On Getting Paid, and Novels

One of my favorite books for good writing and good story telling both is Herman Melville‘s Moby Dick. Here is Ishmael in Chapter I on getting paid:

    Again, I always go to sea as a sailor, because they make a point of paying me for my trouble, whereas they never pay passengers a single penny that I ever heard of. On the contrary, passengers themselves must pay. And there is all the difference in the world between paying and being paid. The act of paying is perhaps the most uncomfortable infliction that the two orchard thieves entailed upon us. But being paid, — what will compare with it? The urbane activity with which a man receives money is really marvellous, considering that we so earnestly believe money to be the root of all earthly ills, and that on no account can a monied man enter heaven. Ah! how cheerfully we consign ourselves to perdition!

I find that most of my favorite books are novels even though the novel as a literary form was not always well thought of in 1851 when Moby Dick was published. Here is Jane Austen, another of my favorite authors, writing with her usual grace on that subject:

    Northanger Abbey, 1818The progress of the friendship between Catherine and Isabella was quick as its beginning had been warm; and they passed so rapidly through every gradation of increasing tenderness, that there was shortly no fresh proof of it to be given to their friends or themselves. They called each other by their Christian name, were always arm-in-arm when they walked, pinned up each other’s train for the dance, and were not to be divided in the set; and, if a rainy morning deprived them of other enjoyments, they were still resolute in meeting in defiance of wet and dirt, and shut themselves up to read novels together. Yes, novels; for I will not adopt that ungenerous and impolitic custom, so common with novel writers, of degrading, by their contemptuous censure, the very performances to the number of which they are themselves adding: joining with their greatest enemies in bestowing the harshest epithets on such works, and scarcely ever permitting them to be read by their own heroine, who, if she accidentally take up a novel, is sure to turn over its insipid pages with disgust. Alas! If the heroine of one novel cannot be patronised by the heroine of another, from whom can she expect protection and regard?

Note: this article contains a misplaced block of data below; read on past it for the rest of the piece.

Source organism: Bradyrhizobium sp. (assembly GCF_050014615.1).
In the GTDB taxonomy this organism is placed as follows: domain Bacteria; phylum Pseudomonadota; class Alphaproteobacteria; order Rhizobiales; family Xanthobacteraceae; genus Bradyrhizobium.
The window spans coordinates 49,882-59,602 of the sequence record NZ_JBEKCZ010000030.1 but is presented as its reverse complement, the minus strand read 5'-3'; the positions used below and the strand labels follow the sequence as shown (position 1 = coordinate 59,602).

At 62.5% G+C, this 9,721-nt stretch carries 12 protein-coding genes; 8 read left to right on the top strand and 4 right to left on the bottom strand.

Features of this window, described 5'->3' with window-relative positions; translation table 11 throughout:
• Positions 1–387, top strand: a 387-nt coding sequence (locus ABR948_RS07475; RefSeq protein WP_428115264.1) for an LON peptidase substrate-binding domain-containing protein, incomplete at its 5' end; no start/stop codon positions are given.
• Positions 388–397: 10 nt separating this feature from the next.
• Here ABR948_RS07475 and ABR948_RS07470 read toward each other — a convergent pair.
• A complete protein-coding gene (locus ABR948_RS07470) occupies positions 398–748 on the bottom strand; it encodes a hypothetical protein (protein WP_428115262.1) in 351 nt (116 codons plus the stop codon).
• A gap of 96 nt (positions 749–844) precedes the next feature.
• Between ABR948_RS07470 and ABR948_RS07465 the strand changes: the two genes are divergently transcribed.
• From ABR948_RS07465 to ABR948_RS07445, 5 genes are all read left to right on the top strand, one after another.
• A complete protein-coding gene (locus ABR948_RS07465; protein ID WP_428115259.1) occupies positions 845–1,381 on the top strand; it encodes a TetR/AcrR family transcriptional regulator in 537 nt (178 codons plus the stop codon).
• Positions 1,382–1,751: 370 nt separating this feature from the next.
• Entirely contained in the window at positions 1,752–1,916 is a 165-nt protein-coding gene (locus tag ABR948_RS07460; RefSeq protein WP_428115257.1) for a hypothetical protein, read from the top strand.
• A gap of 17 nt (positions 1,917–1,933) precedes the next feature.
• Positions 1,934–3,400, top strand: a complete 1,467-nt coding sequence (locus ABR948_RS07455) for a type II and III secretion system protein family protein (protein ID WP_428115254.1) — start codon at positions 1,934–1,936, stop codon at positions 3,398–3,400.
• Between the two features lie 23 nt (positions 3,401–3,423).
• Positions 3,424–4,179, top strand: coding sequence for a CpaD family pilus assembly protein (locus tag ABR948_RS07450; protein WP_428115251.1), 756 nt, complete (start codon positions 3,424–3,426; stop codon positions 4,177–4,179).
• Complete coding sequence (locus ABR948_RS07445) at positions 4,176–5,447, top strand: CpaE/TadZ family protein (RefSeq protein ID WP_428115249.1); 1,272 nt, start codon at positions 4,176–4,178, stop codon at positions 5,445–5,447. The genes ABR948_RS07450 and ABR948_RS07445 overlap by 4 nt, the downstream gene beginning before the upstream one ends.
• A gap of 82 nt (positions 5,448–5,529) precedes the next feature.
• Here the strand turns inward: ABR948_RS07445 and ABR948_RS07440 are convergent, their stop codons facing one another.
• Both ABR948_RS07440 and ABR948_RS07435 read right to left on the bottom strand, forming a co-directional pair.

Advertisements

Leave a comment

Filed under News & Reviews

Leave a Reply

Fill in your details below or click an icon to log in:

WordPress.com Logo

You are commenting using your WordPress.com account. Log Out / Change )

Twitter picture

You are commenting using your Twitter account. Log Out / Change )

Facebook photo

You are commenting using your Facebook account. Log Out / Change )

Google+ photo

You are commenting using your Google+ account. Log Out / Change )

Connecting to %s